Friday, March 03, 2017

Some rural ERs still turn away women in labor, despite federal law requiring treatment

Jewish Hospital in Shelbyville, Ky.
was cited for turning away a woman in labor
Over the last five years at least 20 rural hospitals have been found in violation of the federal Emergency Medical Treatment and Labor Act (EMTALA) requiring "every U.S. hospital with an emergency room to treat patients who arrive in labor, caring for them at least until the delivery of the placenta after a baby is born," Julie Lasson reports for Pro Publica. "In several cases, women suffered serious complications after being turned away, or were misdiagnosed at facilities that lacked specialists in obstetrics."

"Some ERs not only denied treatment to women in labor, they also would not help them transfer elsewhere, records show," Lasson writes. "A woman turned away by Monroe County Hospital in Forsyth, Ga., ended up calling 911 from outside the dialysis center across the street. Another woman, told there were no staff gynecologists at a Hartford, Ky. hospital, called an ambulance from a grocery store parking lot."

"EMTALA was passed primarily to ensure that emergency rooms couldn't refuse patients because they couldn't pay for services," Lasson writes. "Prompted by a catastrophic case in which a pregnant woman was turned away from two California hospitals that believed she had no insurance, the provisions outlined in EMTALA specific to labor reflected that a growing number of hospitals, especially in rural areas, had begun eliminating obstetrics departments because of high costs and a lack of doctors."

study by The Walsh Center for Rural Health Analysis found that the number of non-metro hospitals lacking hospital-based obstetric services was 44 percent in 2002, up from 24 percent in 1985, Lasson writes. "A study by the University of Minnesota Rural Health Research Center found that 7 percent of hospitals in nine states with large rural populations closed their obstetrics units between 2010 and 2014."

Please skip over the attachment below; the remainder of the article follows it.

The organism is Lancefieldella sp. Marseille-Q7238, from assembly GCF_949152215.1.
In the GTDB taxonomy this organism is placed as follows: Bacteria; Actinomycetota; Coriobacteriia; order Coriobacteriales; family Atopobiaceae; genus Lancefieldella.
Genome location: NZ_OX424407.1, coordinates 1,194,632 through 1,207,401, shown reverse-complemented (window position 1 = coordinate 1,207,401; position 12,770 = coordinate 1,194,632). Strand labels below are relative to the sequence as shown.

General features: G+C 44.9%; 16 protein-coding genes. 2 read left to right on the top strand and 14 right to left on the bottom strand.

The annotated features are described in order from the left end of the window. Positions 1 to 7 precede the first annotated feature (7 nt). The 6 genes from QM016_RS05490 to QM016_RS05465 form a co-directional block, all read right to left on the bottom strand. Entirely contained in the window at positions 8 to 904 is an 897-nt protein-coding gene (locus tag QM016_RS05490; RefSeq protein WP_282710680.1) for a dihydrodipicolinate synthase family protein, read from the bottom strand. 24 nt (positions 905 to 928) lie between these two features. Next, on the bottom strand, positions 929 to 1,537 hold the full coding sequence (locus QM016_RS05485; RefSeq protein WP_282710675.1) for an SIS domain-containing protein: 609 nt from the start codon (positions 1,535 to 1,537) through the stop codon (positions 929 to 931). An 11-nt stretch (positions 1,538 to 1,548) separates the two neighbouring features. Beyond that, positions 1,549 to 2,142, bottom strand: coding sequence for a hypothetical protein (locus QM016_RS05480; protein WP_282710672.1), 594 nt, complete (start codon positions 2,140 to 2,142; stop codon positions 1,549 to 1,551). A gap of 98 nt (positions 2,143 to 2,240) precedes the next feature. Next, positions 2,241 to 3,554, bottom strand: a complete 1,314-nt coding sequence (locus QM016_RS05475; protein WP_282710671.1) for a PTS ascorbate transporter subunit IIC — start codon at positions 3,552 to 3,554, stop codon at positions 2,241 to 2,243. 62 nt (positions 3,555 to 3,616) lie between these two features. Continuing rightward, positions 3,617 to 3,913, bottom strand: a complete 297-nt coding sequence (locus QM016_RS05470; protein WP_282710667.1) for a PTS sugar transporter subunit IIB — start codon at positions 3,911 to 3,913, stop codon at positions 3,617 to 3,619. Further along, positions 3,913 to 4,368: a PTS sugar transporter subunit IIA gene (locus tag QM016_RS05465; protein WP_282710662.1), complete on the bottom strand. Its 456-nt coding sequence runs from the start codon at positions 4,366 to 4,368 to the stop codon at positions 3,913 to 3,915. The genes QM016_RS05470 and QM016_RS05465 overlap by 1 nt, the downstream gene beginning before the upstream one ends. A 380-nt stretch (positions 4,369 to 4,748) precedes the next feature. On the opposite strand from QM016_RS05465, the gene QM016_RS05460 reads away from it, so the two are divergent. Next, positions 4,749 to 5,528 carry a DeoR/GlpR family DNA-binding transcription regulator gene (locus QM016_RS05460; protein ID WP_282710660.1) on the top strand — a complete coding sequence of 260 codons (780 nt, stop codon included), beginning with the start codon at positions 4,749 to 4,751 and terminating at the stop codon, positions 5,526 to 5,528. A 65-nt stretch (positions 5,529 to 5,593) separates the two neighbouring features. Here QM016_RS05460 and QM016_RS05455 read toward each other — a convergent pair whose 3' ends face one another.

While some of the cited hospitals have made changes, not all have, Lasson writes. "Government inspectors cited East Texas Medical Center Carthage in Carthage, Texas, for a July 2012 incident in which a staffer told a woman in labor that the hospital didn’t have obstetric services or an obstetrician, and didn’t know where ambulances were stationed to transfer her elsewhere. She and her husband tried to drive themselves to another hospital, but their car broke down, the inspection report said." The baby died. "As part of their investigation, inspectors turned up an email from one Carthage staff member to another, noting this was not the first time the medical center had turned away an emergency delivery."

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